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Syndromic thrombocytopenia and predisposition to acute myelogenous leukemia caused by constitutional microdeletions on chromosome 21q

By Marwan Shinawi, Ayelet Erez, Deborah L. Shardy, Brendan Lee, Rizwan Naeem, George Weissenberger, A. Craig Chinault, Sau Wai Cheung and Sharon E. Plon


Several lines of evidence support the presence of dosage-sensitive genes on chromosome 21 that regulate leukemogenesis and hematopoiesis. We report a detailed clinical and molecular characterization of 3 patients with chronic thrombocytopenia caused by distinct constitutional microdeletions involving chromosomal region 21q22.12. The patients exhibited growth restriction, dysmorphic features, and developmental delays. One patient developed acute myelogenous leukemia (AML) at 6 years of age. All 3 deletions included the RUNX1, CLIC6, DSCR, and KCNE1 genes. Our data provide additional support for the role of RUNX1 haploinsufficiency in megakaryopoiesis and predisposition to AML. The leukemic clone had trisomy 21 resulting from duplication of chromosome 21 containing the RUNX1 deletion. This shows that genes other than RUNX1 must also play a role in AML associated with trisomy 21. We recommend that children with syndromic thrombocytopenia have clinical array-comparative genomic hybridization analysis and appropriate cytogenetic studies to facilitate our ability to provide a definitive diagnosis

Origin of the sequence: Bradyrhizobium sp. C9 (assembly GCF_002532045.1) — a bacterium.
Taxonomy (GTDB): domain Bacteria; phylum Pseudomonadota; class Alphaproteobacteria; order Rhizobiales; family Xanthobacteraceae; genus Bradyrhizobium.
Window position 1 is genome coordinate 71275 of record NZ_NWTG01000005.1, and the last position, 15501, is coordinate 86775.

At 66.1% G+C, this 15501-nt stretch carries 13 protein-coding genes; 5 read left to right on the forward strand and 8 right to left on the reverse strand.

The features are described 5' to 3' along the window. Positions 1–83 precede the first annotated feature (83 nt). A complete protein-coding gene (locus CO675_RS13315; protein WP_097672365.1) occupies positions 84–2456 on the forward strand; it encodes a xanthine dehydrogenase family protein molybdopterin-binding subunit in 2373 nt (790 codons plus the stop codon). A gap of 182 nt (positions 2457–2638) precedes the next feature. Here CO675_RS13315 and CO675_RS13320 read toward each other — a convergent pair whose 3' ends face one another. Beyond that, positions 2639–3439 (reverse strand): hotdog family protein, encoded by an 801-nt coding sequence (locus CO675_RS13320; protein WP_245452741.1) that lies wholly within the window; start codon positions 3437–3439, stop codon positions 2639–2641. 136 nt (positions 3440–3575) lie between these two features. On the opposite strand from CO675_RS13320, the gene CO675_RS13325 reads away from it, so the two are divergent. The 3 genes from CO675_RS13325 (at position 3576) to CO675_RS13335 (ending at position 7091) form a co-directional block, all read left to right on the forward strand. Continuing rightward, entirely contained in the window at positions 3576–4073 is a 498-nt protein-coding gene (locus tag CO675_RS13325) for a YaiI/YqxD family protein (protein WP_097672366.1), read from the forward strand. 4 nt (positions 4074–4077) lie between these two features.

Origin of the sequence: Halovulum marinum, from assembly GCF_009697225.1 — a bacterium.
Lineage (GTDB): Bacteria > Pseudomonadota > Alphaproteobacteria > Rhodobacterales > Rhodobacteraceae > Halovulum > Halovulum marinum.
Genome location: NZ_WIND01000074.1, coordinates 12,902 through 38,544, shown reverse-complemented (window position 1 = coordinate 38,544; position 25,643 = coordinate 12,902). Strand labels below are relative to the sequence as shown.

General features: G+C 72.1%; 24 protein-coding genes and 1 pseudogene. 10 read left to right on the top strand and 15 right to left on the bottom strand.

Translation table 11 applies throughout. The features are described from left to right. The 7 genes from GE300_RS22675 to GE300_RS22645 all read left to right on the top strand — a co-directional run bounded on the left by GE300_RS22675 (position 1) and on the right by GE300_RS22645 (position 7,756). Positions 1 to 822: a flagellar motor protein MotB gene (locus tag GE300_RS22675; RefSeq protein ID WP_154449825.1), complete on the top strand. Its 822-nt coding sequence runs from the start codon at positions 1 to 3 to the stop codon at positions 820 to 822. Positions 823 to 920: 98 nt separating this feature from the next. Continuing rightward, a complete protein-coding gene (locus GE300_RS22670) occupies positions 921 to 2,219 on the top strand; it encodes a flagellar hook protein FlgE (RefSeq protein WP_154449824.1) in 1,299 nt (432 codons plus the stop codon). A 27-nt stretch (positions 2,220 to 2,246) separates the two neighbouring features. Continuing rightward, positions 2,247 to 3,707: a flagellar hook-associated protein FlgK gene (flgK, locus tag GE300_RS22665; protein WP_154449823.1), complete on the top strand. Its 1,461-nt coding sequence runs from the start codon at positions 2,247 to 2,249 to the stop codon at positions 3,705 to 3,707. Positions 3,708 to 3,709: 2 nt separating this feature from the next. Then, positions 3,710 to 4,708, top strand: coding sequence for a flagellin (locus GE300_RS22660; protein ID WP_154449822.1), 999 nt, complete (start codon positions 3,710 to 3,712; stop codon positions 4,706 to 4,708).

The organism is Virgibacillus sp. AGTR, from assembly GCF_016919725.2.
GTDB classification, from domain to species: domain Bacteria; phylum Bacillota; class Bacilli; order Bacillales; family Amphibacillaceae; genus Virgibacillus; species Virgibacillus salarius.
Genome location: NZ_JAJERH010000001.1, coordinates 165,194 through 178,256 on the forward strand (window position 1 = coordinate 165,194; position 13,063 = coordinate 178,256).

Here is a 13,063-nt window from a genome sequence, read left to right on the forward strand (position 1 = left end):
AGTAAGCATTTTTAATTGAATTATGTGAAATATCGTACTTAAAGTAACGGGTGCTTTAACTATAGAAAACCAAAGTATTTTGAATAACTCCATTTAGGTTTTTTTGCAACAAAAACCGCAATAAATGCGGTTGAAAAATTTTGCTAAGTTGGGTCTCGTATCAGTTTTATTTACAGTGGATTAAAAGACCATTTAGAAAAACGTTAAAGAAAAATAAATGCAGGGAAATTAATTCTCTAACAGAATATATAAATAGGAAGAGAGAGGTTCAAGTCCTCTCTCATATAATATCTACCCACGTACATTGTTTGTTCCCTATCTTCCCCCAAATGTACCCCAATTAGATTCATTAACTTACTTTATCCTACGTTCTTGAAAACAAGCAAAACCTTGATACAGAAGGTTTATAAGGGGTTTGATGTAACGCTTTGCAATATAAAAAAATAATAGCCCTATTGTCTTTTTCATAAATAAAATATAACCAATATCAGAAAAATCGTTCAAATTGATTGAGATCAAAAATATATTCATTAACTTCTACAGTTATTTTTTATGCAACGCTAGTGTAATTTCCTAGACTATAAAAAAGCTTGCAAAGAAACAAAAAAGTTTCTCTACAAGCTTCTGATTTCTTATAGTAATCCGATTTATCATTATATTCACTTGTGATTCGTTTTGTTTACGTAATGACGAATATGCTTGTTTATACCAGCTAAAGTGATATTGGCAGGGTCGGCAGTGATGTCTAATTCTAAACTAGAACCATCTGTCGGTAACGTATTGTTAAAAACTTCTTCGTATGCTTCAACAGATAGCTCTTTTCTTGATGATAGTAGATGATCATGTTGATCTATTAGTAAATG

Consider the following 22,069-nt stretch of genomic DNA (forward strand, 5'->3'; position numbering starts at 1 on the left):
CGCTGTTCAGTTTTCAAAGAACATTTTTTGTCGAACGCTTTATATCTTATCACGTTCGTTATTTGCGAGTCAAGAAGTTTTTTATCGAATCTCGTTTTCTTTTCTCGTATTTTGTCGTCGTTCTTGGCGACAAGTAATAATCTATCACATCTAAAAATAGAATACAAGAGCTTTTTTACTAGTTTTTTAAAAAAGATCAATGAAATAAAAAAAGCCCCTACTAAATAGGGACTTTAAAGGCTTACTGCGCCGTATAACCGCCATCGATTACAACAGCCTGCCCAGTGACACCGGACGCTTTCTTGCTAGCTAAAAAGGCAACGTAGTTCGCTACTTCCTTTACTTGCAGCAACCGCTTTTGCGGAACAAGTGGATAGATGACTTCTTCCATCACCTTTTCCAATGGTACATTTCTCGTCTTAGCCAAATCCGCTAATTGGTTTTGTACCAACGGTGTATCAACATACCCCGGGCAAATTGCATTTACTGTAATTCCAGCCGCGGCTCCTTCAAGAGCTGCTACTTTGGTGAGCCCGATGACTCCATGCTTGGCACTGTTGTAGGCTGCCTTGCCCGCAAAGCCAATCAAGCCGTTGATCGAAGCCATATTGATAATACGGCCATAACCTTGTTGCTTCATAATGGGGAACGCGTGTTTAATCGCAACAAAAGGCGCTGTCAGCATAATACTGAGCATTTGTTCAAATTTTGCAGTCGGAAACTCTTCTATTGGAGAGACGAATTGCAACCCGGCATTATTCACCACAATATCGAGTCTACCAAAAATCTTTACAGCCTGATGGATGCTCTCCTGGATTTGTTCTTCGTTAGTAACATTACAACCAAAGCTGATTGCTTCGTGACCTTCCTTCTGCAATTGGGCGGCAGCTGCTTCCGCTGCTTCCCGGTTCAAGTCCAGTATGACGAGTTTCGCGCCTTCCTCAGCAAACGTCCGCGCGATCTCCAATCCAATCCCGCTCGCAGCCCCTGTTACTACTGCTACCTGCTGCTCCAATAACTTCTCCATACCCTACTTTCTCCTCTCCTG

Topics: Hematopoiesis and Stem Cells
Publisher: American Society of Hematology
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Provided by: PubMed Central
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